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Following the leader

30 November 2012

AFTER the funeral, I was talking to a former parishioner. She has married into politics - her husband is close to the heart of New Labour. He commuted daily to Downing Street when they held power. But tonight she was breaking ranks and going to hear Boris Johnson. "I shouldn't really," she said, excitedly, "but, well, you've got to like him." Is this what they call charisma?

A recent documentary suggested that Hitler had great personal charisma. It is not immediately obvious across the years; you had to be there, apparently. On the face of it, this brutalised child and failed artist rose to power solely through his ability to speak. He did not like policy discussions, and was unable either to listen or relate, but he could hold an audience. He was not an interesting speaker, but he was effective because his hate made a confusing world more simple and reassuring.

Charisma does not exist on its own, but in relationship to an audience that is being told what it wants to hear; and the essence of Hitler's charisma was his hatred for the "unworthy life forms" that Germany was supporting. All else, including the power of his oratory, sprang from the force of this destructive psychology. And Germany in the 1930s loved him.

Meanwhile, in a very different climate, David Cameron is apparently looking over his shoulder nervously at Johnson. Why? Because Boris, as we call him, is the closest we get in England to a "charisma" politician.

This is privileged status, granting the individual the goodwill of everyone, and possibly their vote, even if they do not like his or her policies. Although many say he has done a great deal for himself as Mayor of London, Londoners may be struggling to say what he has done for them. Both the Olympics and the "Boris bikes" emerged on the watch of the city's previous mayor, Ken Livingstone.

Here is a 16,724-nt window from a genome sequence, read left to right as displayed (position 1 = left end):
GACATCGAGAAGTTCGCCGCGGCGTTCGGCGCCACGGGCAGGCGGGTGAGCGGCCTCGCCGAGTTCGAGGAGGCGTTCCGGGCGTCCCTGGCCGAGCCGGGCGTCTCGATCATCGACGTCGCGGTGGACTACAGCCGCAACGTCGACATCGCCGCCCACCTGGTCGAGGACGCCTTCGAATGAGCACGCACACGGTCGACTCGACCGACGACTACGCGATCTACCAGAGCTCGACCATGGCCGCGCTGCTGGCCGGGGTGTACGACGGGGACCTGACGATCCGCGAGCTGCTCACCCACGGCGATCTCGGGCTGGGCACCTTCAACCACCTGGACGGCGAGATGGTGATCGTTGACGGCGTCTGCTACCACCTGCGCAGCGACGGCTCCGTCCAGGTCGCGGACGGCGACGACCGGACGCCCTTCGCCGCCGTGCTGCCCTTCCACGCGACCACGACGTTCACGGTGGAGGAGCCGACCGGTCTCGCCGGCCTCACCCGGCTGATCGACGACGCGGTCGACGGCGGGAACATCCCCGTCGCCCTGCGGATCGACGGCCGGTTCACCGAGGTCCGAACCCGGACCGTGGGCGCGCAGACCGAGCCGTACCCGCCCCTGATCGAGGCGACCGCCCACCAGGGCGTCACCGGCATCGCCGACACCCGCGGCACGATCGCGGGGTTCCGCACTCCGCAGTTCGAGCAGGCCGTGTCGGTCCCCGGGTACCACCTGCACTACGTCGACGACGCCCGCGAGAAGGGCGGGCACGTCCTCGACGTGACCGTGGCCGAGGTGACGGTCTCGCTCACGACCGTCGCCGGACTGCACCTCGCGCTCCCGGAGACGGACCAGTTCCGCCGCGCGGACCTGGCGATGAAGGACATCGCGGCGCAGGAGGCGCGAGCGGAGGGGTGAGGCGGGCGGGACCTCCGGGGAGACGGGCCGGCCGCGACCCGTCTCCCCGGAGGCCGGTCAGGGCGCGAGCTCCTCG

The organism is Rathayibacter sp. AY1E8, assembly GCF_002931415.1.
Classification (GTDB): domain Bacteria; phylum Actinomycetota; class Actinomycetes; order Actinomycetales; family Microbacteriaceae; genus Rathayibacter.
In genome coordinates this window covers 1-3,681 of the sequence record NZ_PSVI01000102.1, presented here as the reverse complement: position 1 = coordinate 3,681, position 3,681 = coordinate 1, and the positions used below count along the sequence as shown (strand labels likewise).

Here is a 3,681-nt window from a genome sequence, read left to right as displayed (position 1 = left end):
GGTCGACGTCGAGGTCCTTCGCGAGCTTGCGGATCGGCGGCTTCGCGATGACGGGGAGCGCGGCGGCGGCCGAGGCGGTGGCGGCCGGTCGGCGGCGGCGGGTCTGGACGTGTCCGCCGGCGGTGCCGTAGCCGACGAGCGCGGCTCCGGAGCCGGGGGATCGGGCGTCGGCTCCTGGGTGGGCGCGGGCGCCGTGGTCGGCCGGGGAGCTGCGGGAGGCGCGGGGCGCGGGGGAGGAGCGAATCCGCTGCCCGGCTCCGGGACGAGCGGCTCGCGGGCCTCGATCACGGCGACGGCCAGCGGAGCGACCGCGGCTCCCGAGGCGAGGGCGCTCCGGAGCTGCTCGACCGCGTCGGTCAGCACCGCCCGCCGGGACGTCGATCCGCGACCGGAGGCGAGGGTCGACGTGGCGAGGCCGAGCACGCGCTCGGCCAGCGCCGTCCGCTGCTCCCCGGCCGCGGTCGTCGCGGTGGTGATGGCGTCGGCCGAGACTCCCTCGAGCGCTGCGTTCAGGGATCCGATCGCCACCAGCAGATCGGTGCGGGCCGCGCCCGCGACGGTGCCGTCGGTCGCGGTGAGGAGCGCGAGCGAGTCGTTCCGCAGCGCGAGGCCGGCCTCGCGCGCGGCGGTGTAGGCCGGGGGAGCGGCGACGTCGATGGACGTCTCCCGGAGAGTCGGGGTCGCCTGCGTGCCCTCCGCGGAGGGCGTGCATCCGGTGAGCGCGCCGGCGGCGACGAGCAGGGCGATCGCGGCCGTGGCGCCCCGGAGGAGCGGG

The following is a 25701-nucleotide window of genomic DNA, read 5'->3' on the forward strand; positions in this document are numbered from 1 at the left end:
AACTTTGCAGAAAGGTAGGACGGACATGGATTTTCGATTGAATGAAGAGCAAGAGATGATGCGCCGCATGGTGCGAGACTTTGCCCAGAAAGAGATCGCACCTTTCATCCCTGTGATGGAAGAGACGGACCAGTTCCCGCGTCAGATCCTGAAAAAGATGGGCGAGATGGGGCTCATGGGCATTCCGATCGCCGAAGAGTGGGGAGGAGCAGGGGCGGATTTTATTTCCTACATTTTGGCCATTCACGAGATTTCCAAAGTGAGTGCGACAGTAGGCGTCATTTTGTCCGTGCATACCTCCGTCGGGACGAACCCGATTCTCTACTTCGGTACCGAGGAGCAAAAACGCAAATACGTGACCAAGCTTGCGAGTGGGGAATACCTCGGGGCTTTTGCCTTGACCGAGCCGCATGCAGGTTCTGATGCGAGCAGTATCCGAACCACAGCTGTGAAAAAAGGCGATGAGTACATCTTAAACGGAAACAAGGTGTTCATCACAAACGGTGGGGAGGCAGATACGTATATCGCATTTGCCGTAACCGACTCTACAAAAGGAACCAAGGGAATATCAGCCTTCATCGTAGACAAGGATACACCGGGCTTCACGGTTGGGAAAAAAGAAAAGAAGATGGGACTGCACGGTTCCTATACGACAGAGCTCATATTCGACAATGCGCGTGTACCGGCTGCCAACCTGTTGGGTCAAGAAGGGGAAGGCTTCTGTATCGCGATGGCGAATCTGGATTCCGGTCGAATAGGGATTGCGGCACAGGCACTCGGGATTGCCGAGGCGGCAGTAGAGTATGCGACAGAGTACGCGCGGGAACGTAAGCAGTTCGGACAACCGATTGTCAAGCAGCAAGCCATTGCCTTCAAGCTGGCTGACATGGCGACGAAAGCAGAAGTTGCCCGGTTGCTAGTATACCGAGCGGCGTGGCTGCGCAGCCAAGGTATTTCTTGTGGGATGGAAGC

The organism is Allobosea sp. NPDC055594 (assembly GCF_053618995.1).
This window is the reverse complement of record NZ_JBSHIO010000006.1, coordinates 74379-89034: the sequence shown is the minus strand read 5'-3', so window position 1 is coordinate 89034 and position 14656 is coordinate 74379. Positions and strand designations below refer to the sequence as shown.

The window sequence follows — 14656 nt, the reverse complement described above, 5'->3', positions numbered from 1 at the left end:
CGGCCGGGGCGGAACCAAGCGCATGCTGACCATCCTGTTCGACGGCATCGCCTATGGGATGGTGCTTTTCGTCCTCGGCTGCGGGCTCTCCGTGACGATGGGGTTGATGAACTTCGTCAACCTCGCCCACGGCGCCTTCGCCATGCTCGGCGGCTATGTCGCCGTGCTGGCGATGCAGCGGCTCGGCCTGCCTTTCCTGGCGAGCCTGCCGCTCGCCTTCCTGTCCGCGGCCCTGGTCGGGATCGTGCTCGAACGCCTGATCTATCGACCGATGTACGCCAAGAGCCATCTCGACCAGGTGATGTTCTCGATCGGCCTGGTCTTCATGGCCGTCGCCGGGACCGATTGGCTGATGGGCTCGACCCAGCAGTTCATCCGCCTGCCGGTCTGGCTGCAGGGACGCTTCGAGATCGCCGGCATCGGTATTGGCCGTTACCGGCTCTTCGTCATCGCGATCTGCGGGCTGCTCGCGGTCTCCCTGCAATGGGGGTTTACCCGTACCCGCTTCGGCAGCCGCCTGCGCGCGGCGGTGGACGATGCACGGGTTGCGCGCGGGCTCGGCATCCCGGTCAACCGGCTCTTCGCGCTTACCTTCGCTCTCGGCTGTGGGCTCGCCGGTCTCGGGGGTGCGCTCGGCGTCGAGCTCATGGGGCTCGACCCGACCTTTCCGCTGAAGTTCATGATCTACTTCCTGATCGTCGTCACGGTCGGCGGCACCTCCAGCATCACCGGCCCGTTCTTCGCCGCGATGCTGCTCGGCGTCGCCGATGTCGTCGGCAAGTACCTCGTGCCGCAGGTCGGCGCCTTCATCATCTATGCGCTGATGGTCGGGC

There is a hint of attention-seeking in the air, a craving for visibility and applause, but who cares about these things when he is such an entertaining speaker? "You've got to like him," as my friend said, a commitment to the man which most politicians can only dream about.

Charisma used to be a holy word, denoting a divinely conferred gift or talent, but times have changed. Removed from the moorings of grace and favour bestowed by another, it has become a passing thing, defined by the insecure moment. Henry VIII, John F. Kennedy, and Tony Blair all exuded the charm and magnetism we today call charisma. But the passage of time shows something less to do with grace and divine blessing, and more to do with personal need; an energy arising from something unresolved within that needs others to calm, feed, applaud, and love it.

Simon Parke is the author of Pippa's Progress: A pilgrim's journey to heaven (DLT, 2012).

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